Broadcasting 3D TV

For some time, there has been a free-for-all of ideas about ways to exchange programmes and broadcast 3D TV. Now the smoke is clearing, and a pattern for ways of broadcasting 3D TV is emerging. This is one of the key elements of the ITU–R Report agreed by Study Group 6 in November 2009. The new report provides a map for future 3D TV.

 
image
Photo credit: D. Wood
The first 3D TV programmes were made in Germany in 1982 by the broadcaster NDR. The picture shows a 3D production being made at a zoo in the Netherlands

First-generation 3D TV

Broadcasting is, arguably, the area where standardization is most valuable. It directly affects the largest cost and most influential element of any broadcasting system — the price and quality of the home receiver.

The ways of broadcasting 3D TV are likely to evolve over time, as described in the report. Today, what we have are the elements of “first-generation” 3D TV technology: the Plano-stereoscopic systems.

The need to study health implications and eye fatigue

3D can work very well, and has a real "wow" factor, but a fundamental part of the way 3D TV works brings the risk of eye fatigue. It seems that people may find they "see double" and need to take off the special glasses when they watch 3D. But this is anecdotal evidence or "single case studies", rather than extensive and controlled scientific evidence. What we need is a thorough study of the causes and effects of eye fatigue associated with 3D TV, including potential harm to children.

 

With these systems, wearing special glasses similar to those used to watch 3D cinema, viewers will be able to see depth in the picture, and as in the cinema, the view will remain the same when they move their heads (in real life, our view changes when we move our heads), and accommodation-convergence may arise with its potential for eye strain.

The extent to which the viewer will need to buy new home equipment to watch programmes in 3D can be divided into four levels.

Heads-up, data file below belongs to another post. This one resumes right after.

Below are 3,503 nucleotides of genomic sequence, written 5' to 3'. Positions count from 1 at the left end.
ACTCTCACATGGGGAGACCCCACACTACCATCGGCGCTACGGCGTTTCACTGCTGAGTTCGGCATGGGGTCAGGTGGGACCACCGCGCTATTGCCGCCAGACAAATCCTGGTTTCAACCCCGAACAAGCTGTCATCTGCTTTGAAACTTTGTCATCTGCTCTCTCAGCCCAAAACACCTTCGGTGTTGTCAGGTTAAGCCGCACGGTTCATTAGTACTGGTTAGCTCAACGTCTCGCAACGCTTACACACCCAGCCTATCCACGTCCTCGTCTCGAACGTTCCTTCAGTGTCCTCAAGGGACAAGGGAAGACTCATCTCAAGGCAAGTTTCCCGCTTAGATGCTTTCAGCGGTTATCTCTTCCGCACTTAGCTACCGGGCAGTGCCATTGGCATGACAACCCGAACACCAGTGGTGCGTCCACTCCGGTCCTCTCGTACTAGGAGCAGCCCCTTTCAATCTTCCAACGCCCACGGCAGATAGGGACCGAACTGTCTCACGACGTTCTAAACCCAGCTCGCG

Compatibility levels

With a “Level 1” system, the viewer does not need to buy new equipment, and will enjoy limited 3D experience using today’s standard HDTV set. The system converts the left and right signals into two pictures, each with a different colour cast. These are mixed and broadcast together. Standard HDTV sets receive these “anaglyph” pictures, and viewers use glasses with different colour lenses corresponding to the colour casts to provide each eye with the correct picture.

With this kind of system, it is difficult to achieve entirely correct colours or to prevent “cross talk” between the pictures. It has been used for broadcasts in the United States and Europe (such as Channel 4 in the United Kingdom). In any event, we do not need to standardize this level because existing television signals and sets are used unchanged.

A “Level 2” system needs a new display but no new set-top box. It is known as a “frame compatible” system. It allows a 3D picture to pass through an existing set-top box like a normal HDTV picture. New electronics in the display then unravel the frame compatible signal and create the left and right pictures for showing on the screen. The additional cost to a 3D display to do this is likely to be modest. However, in creating the combined broadcast signal, some resolution may be lost from the individual left and right signals.

There are several different ways of creating a frame compatible signal, each with different strengths, and some with licences and others without. It is believed that those pioneering 3D TV services, starting this year, plan to use a format called “side-by-side” or SbS. Could ITU–R delegates agree on a single Level 2 format — SbS or something else? We await proposals. What bit-rate will the side-by-side frame compatible signal require? One of the users suggests it will be about their “normal sports bit-rate” for HDTV, which is 16–18Mbit/s.